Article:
High-End Features at Low-End Prices

Aug. 30, 2010
Inexpensive PACs and PLCs Provide the Features and Performance of High-End PACs, PLCs and Even DCSs at Low-End Prices
By Dan Hebert, Senior Technical Editor

Remember when PLC vendors used to neuter their low-end PLCs to force you up the food chain? Back in the late 1980s, all the low-end PLCs lacked one critical function that we needed for our process skid application—remote I/O. To get that feature, we would have had to buy a high-end PLC at $5000+.

However, we found a way out, moving to an industrial PC-based control system with Opto 22 I/O. This provided us with remote I/O and some other nifty features, all for less than the price of the high-end PLC.

But, the more things change the more they stay the same. And today, some PLCs of the process automation controller (PAC) vendors are still playing a similar game, albeit with different features.

In my May column, I looked at how some end users are turning to industrial PCs to avoid the upsell. Now, we'll look at how relatively inexpensive PACs and PLCs are providing the features and performance of high-end PACs, PLCs and even DCSs at low-end prices.

Opto 22 is among the price and technology leaders in wireless I/O. "Our PACs offer 802.11a/b/g wireless networking in addition to standard Ethernet networking," says Ben Orchard, application engineer at Opto 22. "Our PAC programming software is free, and our wired-plus-wireless PAC sells for $1995.

"Process control engineers can design control systems with traditional Ethernet wiring, wireless or a combination of the two with no restrictions—and we're the first to offer a wireless PAC that operates in the 802.11a, 5GHz range."

Orchard adds that, "Other vendors' wireless networking hardware often comes in configurations and form factors incompatible with their standard line. With many suppliers, standard analog input and analog output modules are not available for wireless. Our wireless system encompasses our entire line of I/O modules."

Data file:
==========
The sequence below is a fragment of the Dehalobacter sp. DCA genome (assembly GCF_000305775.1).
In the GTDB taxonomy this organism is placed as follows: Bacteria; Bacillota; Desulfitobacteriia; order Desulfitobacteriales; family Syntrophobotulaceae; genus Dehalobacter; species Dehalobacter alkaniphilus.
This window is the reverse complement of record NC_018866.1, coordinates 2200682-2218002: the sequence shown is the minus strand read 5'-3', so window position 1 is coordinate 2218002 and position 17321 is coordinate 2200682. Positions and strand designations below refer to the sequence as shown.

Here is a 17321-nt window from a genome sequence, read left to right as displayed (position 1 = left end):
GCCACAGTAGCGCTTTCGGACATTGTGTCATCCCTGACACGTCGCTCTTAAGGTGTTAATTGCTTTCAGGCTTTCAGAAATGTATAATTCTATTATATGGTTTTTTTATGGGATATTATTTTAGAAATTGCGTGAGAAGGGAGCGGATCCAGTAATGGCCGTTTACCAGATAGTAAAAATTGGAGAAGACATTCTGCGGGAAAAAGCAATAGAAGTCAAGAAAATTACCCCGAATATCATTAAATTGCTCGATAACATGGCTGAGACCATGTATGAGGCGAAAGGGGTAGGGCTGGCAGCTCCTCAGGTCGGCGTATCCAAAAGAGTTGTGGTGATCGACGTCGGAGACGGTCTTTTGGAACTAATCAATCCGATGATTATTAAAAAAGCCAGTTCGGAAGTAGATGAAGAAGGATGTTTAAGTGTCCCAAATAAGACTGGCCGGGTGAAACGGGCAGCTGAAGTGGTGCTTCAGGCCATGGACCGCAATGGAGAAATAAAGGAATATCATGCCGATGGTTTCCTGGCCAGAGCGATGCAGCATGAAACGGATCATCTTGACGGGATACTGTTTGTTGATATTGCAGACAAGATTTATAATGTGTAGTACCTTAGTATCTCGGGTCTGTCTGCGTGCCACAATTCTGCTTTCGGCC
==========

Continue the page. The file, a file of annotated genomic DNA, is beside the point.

In addition to wireless I/O, another high-end feature typically reserved for expensive PLCs is the capability to handle large amounts of I/O  devices and data. Phoenix Contact offers PLCs that can handle up to 4,096 I/O points at prices starting at $400.

Intrinsically safe I/O that can be mixed and matched with standard I/O is a feature offered by many DCS vendors, and is often needed when distributing control and I/O in hazardous areas. But, it's not necessary to pay DCS prices for this capability, as Wago's line of programmable fieldbus controllers (PFCs) offers this feature and more at prices starting at $350.

"We offer a full line of intrinsically safe modules that can be co-located with our standard I/O, eliminating the need to route wiring through barrier terminal blocks," says Charlie Norz, product manager for I/O Systems.
Wago's PFC controllers and intrinsically safe I/O are available with IP67 ratings, meaning that you can deploy an inexpensive off-the-shelf control system in a hazardous area with no need for explosion-proof or purged cabinets.

Similarly, sophisticated PID control and data handling are often excluded from low-price PLCs, but AutomationDirect's Productivity3000 programmable controller family "starts at $599 and includes free programming software," notes Jeff Payne, product manager for the programmable controllers group. "Our PID instructions include built-in auto tuning, typically performed by expensive third-party software. When working with curing, annealing, pressurizing, forming or other applications, the Ramp/Soak features monitor the process and maintain a structured cycle that would be complicated to accomplish otherwise," he says.

"Data Logging is a built-in feature that allows specific tags or variables to be logged to a file based on a pre-configured schedule or on events. All this data can be sent to a removable USB drive that connects to a designated port on the CPU. Files are automatically stored in a folder on the drive with a date and time stamp, and new files can be created on a user-defined schedule," adds Payne.